Of course, both US v. Warner and US v. Behenna will continue to play out through the appeal process and to some lesser extent in the media.  Jack Zimmerman and the defense in US v. Behenna have filed a motion for a mistrial, but based on this verdict from this panel, they may want to watch out what they ask for.  This panel looked like the best bet for a jury nullification.  Young officers, with relatively junior rank for a military panel, who were probably fairly independent, and yet in the end, they sentenced Behenna to 25 years.  A more senior officer panel may have given him more time.

US v. Warner

As the lead civilian counsel for the defense team in US v. Warner, I, as defense lawyer, am faced with some interesting military issues and potential defenses.  www.jamesphillipslaw.com.

My law firm is currently representing SSG Warner in an ongoing military courts-martial.   One of the wonderful things about representing SSG Warner is that he is a great soldier.  He has been deployed numerous times to combat zones.  He has been in the thick of the action throughout his military career.  As a defense attorney, I am lucky because my client is innocent of the allegations and next week will be highly exonerated.  But, the case does bring up several issues.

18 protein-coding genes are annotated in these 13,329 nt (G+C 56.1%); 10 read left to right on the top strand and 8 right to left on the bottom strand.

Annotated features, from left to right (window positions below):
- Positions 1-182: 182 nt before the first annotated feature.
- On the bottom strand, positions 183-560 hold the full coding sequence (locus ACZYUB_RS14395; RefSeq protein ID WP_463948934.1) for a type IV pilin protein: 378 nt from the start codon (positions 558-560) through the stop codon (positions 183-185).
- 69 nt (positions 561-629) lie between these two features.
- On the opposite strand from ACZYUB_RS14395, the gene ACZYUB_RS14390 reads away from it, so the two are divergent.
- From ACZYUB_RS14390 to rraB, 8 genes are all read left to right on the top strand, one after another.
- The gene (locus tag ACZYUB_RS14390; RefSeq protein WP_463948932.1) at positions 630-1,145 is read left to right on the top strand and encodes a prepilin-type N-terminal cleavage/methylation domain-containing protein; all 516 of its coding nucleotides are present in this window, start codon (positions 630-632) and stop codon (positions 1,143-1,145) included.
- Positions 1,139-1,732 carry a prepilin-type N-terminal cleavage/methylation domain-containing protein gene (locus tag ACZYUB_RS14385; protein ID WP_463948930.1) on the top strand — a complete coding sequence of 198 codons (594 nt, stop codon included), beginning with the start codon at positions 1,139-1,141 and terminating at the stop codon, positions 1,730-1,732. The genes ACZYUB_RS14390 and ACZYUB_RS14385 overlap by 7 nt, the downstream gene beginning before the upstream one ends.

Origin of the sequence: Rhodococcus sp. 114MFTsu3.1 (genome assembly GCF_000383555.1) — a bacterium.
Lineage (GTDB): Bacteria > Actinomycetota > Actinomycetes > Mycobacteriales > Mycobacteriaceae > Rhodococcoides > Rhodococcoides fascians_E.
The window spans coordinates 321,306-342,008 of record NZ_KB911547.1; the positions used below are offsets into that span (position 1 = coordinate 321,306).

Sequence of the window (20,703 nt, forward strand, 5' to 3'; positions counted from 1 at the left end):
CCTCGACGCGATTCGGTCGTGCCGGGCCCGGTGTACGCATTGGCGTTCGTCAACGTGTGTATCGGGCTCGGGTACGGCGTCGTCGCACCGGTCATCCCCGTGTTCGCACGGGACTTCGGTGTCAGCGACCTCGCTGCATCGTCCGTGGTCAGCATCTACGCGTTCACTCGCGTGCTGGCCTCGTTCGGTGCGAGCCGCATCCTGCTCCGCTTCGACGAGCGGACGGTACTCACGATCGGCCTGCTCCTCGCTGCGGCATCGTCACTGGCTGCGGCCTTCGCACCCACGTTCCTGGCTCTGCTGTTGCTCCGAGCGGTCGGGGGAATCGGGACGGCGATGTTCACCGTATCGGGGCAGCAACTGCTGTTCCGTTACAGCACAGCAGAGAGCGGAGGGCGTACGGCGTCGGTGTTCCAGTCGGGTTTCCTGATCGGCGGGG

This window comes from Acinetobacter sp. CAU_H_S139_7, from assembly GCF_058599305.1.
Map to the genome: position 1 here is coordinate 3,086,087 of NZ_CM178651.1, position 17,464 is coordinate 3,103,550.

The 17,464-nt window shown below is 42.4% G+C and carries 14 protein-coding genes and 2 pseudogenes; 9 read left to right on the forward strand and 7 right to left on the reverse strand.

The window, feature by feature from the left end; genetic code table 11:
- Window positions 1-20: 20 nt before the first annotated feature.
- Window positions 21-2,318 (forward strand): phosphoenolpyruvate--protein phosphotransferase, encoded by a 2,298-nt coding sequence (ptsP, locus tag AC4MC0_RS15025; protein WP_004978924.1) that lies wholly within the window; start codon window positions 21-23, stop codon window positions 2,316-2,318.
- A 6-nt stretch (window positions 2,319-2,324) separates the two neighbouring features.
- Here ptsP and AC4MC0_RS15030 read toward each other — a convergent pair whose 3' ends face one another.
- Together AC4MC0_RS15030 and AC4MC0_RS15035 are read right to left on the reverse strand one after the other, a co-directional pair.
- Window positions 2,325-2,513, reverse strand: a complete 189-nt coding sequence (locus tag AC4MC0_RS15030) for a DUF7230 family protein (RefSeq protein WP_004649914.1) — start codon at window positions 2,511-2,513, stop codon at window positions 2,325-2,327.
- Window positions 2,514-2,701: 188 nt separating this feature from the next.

The alleged “victim” in this case is a suspected Al Qaeda operative that was probably involved in the death of members of SSG Warner’s squad.  Legally,  what do you when the “criminals” (serious sarcasm here) are productive members of the military who have made crimnal decisions, but within the context of war?  This is a very convoluted way of saying- what is right, what is legal, what is ethical and moral in an immoral combat zone?

As a former JAG, these questions were not as difficult during the first Gulf War or my first go round with the 101st in Iraq in 2003.  The enemy looked somewhat like a traditional enemy.  They fired rockets.  The fired weapons.  The need for self-defense dictated the need to respond.  This all got much more troubling the longer we were in Iraq.  In early 2004, the moral questions looked more like US v. Warner than they did Saving Private Ryan or Band of Brothers.